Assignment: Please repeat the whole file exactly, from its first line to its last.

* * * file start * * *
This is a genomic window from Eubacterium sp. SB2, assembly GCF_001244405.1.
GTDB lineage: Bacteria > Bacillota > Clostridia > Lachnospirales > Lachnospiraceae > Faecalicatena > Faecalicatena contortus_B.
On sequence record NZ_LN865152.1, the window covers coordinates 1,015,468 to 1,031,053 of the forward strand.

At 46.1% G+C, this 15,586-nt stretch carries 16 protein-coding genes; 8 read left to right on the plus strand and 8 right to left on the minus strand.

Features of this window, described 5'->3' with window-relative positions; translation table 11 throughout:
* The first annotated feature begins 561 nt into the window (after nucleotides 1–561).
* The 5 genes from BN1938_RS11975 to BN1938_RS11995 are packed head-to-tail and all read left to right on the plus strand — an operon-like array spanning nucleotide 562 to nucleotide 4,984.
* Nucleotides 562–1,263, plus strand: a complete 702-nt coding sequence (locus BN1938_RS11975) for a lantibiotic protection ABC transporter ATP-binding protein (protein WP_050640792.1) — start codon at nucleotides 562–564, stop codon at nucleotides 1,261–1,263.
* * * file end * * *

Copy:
This is a genomic window from Eubacterium sp. SB2, assembly GCF_001244405.1.
GTDB lineage: Bacteria > Bacillota > Clostridia > Lachnospirales > Lachnospiraceae > Faecalicatena > Faecalicatena contortus_B.
On sequence record NZ_LN865152.1, the window covers coordinates 1,015,468 to 1,031,053 of the forward strand.

At 46.1% G+C, this 15,586-nt stretch carries 16 protein-coding genes; 8 read left to right on the plus strand and 8 right to left on the minus strand.

Features of this window, described 5'->3' with window-relative positions; translation table 11 throughout:
* The first annotated feature begins 561 nt into the window (after nucleotides 1–561).
* The 5 genes from BN1938_RS11975 to BN1938_RS11995 are packed head-to-tail and all read left to right on the plus strand — an operon-like array spanning nucleotide 562 to nucleotide 4,984.
* Nucleotides 562–1,263, plus strand: a complete 702-nt coding sequence (locus BN1938_RS11975) for a lantibiotic protection ABC transporter ATP-binding protein (protein WP_050640792.1) — start codon at nucleotides 562–564, stop codon at nucleotides 1,261–1,263.